Another Iranian nuclear scientist assassinated
by Peter Myers Newsletter on 14 Jan 2012 5 Comments

(1) January 11, 2012 “Salon” -- Several days ago I referenced a controversy that arose in 2007 when the law professor and right-wing blogger Glenn “Instapundit” Reynolds criticized President Bush for not doing enough to stop Iran’s nuclear program and then advocated that the US respond by murdering that nation’s religious leaders and nuclear scientists. “We should be responding quietly,
killing radical mullahs and Iranian atomic scientists ... ,” he argued. The backlash against Reynolds’ suggestion was intense, especially among progressive writers. ...

What is most amazing about all this is that, a mere three years later, some combination of Israel and the US are doing exactly that which Reynolds recommended. Numerous Iranian nuclear scientists are indeed being murdered.

In January, 2010, a remote-controlled bomb attached to a motorcycle killed Masoud Ali Mohammadi, 50, who “taught neutron physics at Tehran University.” In November, 2010, two separate car bombs exploded within minutes of each other on the same day, one that killed nuclear scientist Majid Shahriar and wounded his wife, and the other which wounded another nuclear scientist, Fereidoun Abbasi, along with his wife. Then, in July of last year, Darioush Rezaei, 35, was shot dead and his wife was wounded by two gunmen firing from motorcycles outside of their daughter’s kindergarten; Rezaei “did his doctorate in neutron transport - which lies at the heart of nuclear chain reactions in reactors and bombs” and “was a member of the Atomic Energy Organization of Iran, the country’s official atomic energy commission.”

And now, yet another Iranian scientist has been killed. According to Iranian media, a 32-year-old university professor, Mostafa Ahmadi-Roshan, died when an assailant riding on a motorcycle attached a magnetic bomb to his car, which then detonated and killed him. According to The Washington Post’s Thomas Erdbrink, a conservative news outlet in Iran reported that the young scientist “was believed to be involved in procuring materials for Iran’s main nuclear enrichment facility in Natanz.”

What’s most remarkable here is to compare the boisterous, furious denunciations of the mere suggestion by a blogger on the Internet that Iranian scientists be killed, versus the relative silence in the face of its actually being done in real life, now that the corpses of murdered Iranian scientists are beginning to pile up. Does anyone doubt that some combination of the two nations completely obsessed with Iran’s nuclear program - Israel and the US - are responsible? (U.S. officials deny involvement while pointing the finger at Israel, whose officials will not comment but “smile” when asked; the CIA has “targeted” Iran’s scientists in the past, several of whom have disappeared only to end up in US custody, including one who “resurfaced in the United States after defecting to the CIA in return for a large sum of money”). At the very least, there has been no denunciation from any Obama officials of whoever it might be carrying out such acts.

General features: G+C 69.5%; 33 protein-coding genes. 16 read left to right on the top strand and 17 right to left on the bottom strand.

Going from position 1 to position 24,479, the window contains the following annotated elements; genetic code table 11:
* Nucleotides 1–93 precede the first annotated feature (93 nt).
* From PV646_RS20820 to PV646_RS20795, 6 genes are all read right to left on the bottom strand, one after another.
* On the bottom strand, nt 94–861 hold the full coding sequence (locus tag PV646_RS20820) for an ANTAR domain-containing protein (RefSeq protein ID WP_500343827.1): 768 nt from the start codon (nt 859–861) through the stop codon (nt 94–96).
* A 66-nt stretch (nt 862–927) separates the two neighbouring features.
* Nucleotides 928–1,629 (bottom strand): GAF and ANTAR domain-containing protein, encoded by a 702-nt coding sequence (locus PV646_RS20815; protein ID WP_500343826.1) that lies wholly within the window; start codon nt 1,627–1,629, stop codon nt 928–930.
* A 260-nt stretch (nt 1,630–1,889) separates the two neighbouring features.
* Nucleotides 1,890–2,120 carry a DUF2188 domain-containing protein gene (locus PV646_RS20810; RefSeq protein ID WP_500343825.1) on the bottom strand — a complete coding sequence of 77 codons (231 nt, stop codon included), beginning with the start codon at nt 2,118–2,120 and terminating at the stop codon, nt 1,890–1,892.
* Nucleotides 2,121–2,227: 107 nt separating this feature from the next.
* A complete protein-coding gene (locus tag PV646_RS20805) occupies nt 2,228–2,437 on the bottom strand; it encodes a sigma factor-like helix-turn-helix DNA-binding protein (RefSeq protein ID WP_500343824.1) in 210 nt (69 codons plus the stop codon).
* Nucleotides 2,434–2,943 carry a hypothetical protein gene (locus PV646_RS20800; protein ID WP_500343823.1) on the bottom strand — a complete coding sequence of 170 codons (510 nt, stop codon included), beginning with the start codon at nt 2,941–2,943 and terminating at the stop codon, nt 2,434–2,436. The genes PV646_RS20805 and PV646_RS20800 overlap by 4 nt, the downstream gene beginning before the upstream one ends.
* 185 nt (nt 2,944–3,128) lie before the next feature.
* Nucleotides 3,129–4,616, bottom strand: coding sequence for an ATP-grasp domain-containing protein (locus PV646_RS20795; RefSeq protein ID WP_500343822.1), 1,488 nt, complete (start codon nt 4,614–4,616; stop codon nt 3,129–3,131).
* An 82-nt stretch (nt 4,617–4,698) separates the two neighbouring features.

I have no doubt that Professors Campos and Heller would apply the same legal rationale now that it’s actually being done, but what about the progressives who so stridently denounced Reynolds? Does Lemieux still believe that whoever is responsible - Israel, the US, or some combination - is guilty of dispatching “illegal death squads”? Does Beyerstein still “despair for our society” that such acts could even be contemplated? Does Drum still believe that whichever political leaders are responsible for these killings are Terrorists; specifically: if, as is widely assumed, the Israelis are responsible, does that mean that Israel is a Terrorist state, and if US agencies are complicit in some way, does that mean President Obama is a Terrorist, a state sponsor of Terrorism or, at the very least, a supporter of Terrorism?

In general, the American covert war against Iran is extraordinarily dangerous and probably illegal (it’s certainly unauthorized), but in particular, the assassination of Iran’s scientists is just reprehensible. Now that it’s actually happening, one wishes the reaction to it were even partially as